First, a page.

26 of 37 people found the following review helpful
Tour de force,
This review is from: God's Undertaker: Has Science Buried God? (Paperback)I will be buying many copies of this book - to give to Christians who don't know how to reply to people who say we are chance occurrence in a meaningless universe and non-Christians who have swallowed the Dawkins view without question.
It is a model of clarity. The key question is - where does information come from. I have often marveled at the fact that DNA codes the information to make all the building blocks of an organism plus the final shape and structure. An analogy would be the design of a Boeing 737 which could be placed somewhere on a patch of land and would then proceed to extract all the required chemicals and metals, make each component and proceed to build the plane and then fly it!
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Showing 1-2 of 2 posts in this discussion
Initial post: 22 Apr 2008 14:49:57 BDT
Last edited by the author on 22 Apr 2008 15:01:53 BDT
Charles Gidley Wheeler says:
It seems to me that Lennox's whole argument boils down to little more than a sophisticated version of Bishop Paley's 'argument from design', which Paley pinched from the argument of Cleanthes in David Hume's Dialogues Concerning Natural Religion. The problem with Paley's argument is that he chooses as his example something (a pocket watch) that is harmless, complex and useful to show that it must have had a wise and competent creator. He could have chosen a different example. There is little difference in complexity between a pocket watch and a machine gun, so I would like to parody Paley in the following way:
Wheeler's Machine Gun:
In crossing a heath, suppose I pitched my foot against a stone and were asked how the stone came to be there, I would probably answer that its existence was caused by an infinite causal chain of events. Nor would it be very easy to show that my answer was absurd. But suppose I found a machine gun upon the ground, and I were to be confronted with the question how the machine gun happened to be in that place. To be consistent, I could only give exactly the same answer, namely that the existence of the machine gun was caused by an infinite causal chain; nor is there any reason why this answer should not serve for the machine gun as well as for the stone: it is equally admissible in the second case as in the first. When we inspect the machine gun, we find that its several parts are framed and put together for a specific purpose, e.g., that they are so formed and adjusted as to produce the projection of bullets at a very high velocity and in quick succession. The machine gun's mechanism being observed - it requires indeed, an examination of the weapon and perhaps some previous knowledge of the subject to perceive and understand it; but being once, as we have said, observed and understood, the inference we think is inevitable that the machine gun must have had a maker - that there must exist or have existed, at some time and at some place or other, an artificer or artificers who formed it for the purpose which we find it actually to answer, who comprehended its construction and designed it for the specific purpose of harming or killing living creatures, or otherwise doing damage to Nature. In the course of time, we would inevitably discover that the artificer or artificers who designed and manufactured the machine gun were human beings. To be consistent, we should then have to ask how those artificers came into existence. We could only answer by affirming, once again, that they came into being as a result of an infinite causal chain. If we were to answer that the artificers were brought into existence by another artificer, who, when he created them, knew very well what murderous weapons they would be capable of inventing, to be consistent in our method of enquiry we would then have to ask how the creating artificer came into being, and so ad infinitum. We are therefore driven to the conclusion that the infinite causal chain is a part of Nature and that nature must necessarily be infinite, its own cause, and eternal -and that the supposition of an artificer, maker or creator who stands outside Nature is self-contradictory and absurd.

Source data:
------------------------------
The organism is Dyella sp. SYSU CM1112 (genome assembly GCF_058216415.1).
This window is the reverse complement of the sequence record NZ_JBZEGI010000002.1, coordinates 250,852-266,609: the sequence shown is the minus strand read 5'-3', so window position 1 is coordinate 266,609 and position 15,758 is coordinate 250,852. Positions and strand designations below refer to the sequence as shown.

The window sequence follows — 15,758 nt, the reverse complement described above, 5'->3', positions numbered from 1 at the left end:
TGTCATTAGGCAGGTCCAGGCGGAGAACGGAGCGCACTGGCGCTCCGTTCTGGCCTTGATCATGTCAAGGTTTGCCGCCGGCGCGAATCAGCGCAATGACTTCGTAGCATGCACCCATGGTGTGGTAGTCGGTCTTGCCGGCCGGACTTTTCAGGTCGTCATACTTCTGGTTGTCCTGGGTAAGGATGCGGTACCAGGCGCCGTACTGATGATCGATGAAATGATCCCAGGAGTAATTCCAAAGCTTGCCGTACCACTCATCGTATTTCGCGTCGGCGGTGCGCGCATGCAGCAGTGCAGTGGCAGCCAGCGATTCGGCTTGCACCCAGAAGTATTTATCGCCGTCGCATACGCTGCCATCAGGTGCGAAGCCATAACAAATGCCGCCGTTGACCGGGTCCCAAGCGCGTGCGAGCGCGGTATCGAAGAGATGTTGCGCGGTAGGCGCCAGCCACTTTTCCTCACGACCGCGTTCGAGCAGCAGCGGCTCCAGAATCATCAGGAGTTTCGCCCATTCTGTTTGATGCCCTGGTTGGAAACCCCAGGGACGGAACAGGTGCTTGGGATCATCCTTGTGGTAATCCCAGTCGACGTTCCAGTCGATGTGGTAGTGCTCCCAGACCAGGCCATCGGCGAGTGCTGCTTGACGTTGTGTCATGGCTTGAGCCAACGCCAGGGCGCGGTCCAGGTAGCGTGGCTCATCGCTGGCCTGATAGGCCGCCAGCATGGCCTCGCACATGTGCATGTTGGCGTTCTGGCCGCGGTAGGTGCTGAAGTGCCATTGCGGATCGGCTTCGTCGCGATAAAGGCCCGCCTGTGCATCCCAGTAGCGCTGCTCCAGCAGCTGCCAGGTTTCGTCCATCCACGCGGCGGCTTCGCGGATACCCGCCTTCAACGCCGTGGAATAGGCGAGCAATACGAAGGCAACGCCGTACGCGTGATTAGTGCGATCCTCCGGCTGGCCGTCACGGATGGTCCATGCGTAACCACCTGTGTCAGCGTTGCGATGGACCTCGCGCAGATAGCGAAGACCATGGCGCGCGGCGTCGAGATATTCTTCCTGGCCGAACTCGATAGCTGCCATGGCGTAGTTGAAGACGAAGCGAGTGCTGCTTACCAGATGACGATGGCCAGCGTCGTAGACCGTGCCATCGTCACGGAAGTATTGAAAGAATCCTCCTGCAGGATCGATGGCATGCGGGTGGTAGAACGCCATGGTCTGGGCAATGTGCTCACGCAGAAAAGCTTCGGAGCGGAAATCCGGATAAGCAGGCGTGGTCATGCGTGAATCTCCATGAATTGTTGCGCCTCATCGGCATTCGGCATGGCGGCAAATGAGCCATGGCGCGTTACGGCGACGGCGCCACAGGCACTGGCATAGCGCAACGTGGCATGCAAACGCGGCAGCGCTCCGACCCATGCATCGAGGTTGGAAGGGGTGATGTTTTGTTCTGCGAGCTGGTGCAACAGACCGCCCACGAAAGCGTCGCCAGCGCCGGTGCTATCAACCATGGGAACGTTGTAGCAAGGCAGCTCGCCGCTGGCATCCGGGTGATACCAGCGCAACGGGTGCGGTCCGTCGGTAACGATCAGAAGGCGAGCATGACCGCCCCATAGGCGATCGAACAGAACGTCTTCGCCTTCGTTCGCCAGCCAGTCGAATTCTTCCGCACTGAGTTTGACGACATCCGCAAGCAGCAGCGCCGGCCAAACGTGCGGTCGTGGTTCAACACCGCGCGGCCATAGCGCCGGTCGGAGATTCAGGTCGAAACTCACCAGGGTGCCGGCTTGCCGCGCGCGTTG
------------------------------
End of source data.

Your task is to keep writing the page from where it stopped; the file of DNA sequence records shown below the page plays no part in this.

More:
In reply to an earlier post on 26 Apr 2008 09:20:01 BDT
Last edited by the author on 26 Apr 2008 09:20:38 BDT
D. M. Ohara says:
Three comments on Mr. Wheeler's post:
(1) Paley was never a Bishop. His highest ecclesiastical office was Archdeacon.
(2) The argument from design did not begin with Hume's Cleanthes, but can be traced back at least as far [and probably beyond] Thomas Aquinas in the 13th Century. Hume was, incidentally, responding in part in the Dialogues to Bishop Butler's 'Analogy of Religion' published in 1736. Butler was arguably the model for Cleanthes, as Samuel Clarke was for Demea. As a young man, Hume was as impressed by Butler as Darwin, in his early days, was by Paley.
(3) I don't think your own analogy works - but it would take more space than is available here to explain in detail. The 'Free-Will Defence' is worth studying, however.
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